Advanced Biofuel Production to Double by 2022

Lux Research biofuel report

by | Feb 14, 2017

Lux Research biofuel reportAdvanced biofuels will nearly double in five years — from 59 billion gallons per year in 2016 to 67.2 billion gallons per year in 2022 — as next-generation technologies enable commercial-scale production of these low-carbon fuels, according to Lux Research.

While first-generation biofuels will continue to dominate the market, they will lose share as facilities based on non-food feedstocks and producing novel fuels account for over half of new capacity deployment for the first time in the biofuel industry’s history, according to Biofuels Outlook 2022: The Dawn of a New Era in Global Biofuel Capacity Expansion.

Advanced biofuels, derived from biomass as opposed to food crops, can help corporate fleets and the aviation industry reduce transportation emissions. But producing these next-generation low-carbon fuels at commercial scale and in a way that is cost competitive has been a challenge to widespread adoption.

That is about to change, Lux Research says.

“A new era of technology commercialization has brought the global biofuels industry to the cusp of a tipping point, as new facilities target low-carbon and high-performance drop-in biofuels,” said Runeel Daliah, Lux Research Associate and lead author of the report. “With many of the technologies capable of producing advanced biofuels still at demonstration scale, the next five years will be critical as companies raise capital, establish value chain security and produce commercial volumes as these projects come online.”

Lux Research analysts quantified the commercial deployment of new technologies in the global biofuels industry using a database of nearly 2,000 facilities from 1,461 companies in 90 countries with nameplate capacity data through 2022. Among their findings:

  • Growth slows but advanced biofuels rise. The global biofuels industry will grow at a slower 2.2 percent annual rate to 67 BGY of nameplate capacity by 2022. First-generation biofuels, which hold a 91.5 percent market share, will continue to dominate but will lose nearly 6 percent of market share, as advanced biofuels see rapid growth, nearly doubling capacity to 9.6 billion gallons per year.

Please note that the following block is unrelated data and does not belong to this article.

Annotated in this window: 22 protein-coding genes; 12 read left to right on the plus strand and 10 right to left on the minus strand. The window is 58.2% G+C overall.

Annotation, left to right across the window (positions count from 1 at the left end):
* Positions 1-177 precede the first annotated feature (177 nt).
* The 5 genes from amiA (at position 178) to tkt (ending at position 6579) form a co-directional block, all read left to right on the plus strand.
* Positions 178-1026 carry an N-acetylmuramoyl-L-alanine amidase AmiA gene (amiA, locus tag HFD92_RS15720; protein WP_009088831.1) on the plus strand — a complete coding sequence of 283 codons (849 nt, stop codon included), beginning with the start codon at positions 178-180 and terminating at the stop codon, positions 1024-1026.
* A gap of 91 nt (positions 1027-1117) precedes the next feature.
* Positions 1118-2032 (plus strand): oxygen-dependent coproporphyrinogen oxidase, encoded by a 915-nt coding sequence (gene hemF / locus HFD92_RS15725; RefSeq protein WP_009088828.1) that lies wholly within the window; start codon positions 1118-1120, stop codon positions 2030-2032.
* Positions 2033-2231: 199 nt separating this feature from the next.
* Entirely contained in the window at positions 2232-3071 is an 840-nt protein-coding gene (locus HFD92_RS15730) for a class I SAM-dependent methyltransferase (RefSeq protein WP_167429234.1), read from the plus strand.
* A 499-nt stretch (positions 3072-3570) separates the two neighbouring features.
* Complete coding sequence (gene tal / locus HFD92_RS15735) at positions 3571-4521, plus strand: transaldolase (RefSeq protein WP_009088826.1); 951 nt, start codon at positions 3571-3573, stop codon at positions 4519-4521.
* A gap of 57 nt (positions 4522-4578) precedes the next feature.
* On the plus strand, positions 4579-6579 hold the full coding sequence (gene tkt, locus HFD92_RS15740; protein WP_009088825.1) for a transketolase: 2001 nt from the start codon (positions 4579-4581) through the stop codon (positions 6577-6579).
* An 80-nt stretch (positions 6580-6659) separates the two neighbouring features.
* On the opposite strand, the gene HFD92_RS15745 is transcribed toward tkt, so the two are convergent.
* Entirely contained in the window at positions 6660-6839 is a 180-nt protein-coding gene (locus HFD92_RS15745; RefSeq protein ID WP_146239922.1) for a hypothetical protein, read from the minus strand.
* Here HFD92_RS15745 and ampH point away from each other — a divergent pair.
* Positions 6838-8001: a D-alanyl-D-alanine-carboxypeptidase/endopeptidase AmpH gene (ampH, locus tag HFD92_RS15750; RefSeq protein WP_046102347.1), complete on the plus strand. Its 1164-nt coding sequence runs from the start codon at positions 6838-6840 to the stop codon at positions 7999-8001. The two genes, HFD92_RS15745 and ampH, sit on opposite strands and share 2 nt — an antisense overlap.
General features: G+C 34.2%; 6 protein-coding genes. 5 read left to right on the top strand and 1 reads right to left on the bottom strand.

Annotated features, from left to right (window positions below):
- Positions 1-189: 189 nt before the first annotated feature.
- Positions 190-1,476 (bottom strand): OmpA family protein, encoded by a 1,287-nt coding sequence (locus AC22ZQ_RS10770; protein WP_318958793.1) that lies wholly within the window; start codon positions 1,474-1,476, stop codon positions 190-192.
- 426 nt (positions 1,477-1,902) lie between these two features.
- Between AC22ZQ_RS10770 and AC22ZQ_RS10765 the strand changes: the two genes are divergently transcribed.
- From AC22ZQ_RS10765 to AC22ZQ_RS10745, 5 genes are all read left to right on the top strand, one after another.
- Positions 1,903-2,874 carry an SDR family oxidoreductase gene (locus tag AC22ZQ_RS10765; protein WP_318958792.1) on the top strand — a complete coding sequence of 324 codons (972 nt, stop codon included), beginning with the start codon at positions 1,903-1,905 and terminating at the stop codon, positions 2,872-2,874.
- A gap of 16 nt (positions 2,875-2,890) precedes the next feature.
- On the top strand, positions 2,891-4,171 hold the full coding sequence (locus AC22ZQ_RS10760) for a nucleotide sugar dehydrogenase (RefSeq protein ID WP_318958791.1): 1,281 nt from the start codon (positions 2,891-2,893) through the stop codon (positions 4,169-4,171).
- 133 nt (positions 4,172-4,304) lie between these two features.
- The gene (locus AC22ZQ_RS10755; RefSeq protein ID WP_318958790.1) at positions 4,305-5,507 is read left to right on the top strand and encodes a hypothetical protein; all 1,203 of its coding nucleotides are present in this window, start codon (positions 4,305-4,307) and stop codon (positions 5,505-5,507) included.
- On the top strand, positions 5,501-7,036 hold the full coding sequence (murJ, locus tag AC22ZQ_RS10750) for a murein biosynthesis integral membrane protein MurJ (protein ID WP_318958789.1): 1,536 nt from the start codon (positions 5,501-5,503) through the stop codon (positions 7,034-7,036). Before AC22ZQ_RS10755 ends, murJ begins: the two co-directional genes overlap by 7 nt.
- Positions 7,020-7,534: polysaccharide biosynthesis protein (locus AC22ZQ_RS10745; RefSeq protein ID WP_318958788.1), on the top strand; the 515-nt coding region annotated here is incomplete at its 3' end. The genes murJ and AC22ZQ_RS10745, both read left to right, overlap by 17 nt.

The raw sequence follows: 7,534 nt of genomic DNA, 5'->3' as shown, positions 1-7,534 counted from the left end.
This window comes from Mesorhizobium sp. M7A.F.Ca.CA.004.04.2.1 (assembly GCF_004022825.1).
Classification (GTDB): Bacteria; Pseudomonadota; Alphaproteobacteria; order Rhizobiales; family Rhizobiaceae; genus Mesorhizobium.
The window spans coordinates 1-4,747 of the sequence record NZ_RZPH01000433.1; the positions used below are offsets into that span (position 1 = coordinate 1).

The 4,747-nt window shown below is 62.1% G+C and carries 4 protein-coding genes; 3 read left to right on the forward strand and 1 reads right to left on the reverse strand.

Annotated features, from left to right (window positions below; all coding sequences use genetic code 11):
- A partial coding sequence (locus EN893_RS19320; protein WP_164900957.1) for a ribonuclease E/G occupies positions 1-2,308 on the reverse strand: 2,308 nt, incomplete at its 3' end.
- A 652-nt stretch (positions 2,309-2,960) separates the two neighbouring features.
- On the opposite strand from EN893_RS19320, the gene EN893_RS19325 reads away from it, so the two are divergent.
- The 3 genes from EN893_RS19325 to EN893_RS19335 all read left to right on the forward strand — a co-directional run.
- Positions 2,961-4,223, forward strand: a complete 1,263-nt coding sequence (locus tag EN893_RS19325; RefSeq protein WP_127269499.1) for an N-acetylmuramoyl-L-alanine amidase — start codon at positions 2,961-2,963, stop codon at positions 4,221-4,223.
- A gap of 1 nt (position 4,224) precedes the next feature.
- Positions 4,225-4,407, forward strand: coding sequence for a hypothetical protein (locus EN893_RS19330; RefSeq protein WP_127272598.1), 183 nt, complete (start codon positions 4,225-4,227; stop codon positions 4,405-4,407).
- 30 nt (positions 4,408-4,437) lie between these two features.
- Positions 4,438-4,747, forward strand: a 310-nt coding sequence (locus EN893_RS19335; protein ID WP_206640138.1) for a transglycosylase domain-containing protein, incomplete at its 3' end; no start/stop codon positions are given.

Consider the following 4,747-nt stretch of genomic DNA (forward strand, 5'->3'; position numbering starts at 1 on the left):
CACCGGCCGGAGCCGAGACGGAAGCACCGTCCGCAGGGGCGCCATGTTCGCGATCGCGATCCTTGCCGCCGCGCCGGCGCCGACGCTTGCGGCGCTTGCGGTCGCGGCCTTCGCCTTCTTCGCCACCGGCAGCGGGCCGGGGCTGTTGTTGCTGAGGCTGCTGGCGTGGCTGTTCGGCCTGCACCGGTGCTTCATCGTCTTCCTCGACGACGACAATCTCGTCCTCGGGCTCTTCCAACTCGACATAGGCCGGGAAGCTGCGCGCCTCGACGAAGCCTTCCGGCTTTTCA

• Biodiesel begins to fade. Second-generation biodiesel makes up 65 percent of the 5.0 billion gallons per year advanced biofuel market today, but is projected to lose 26 percent market share by 2022 due to the rapid growth of low-carbon and high-performance drop-in biofuels such as renewable diesel.
  • Thermochemical and catalytic processes usher in new era. Emerging thermochemical and catalytic technologies will surpass bioconversion processes to make up over half of the new capacity deployment for the first time in the biofuel industry’s history.

The Lux Report comes as US biofuel interests gear up for a court battle over the EPA’s mandated renewable fuel volumes.

In addition to the ongoing legal challenges from the oil and gas industry, which have long argued that the biofuel blend mandate is too high, the National Biodiesel Board filed a petition Feb. 10 asking the US Court of Appeals to review EPA’s final volume standards for 2017 and the biomass-based diesel volume set for 2018, Biodiesel Magazine reports.  The NBB argues that the EPA should not have reduced overall advanced biofuel volumes in its 2014-2016 required levels.


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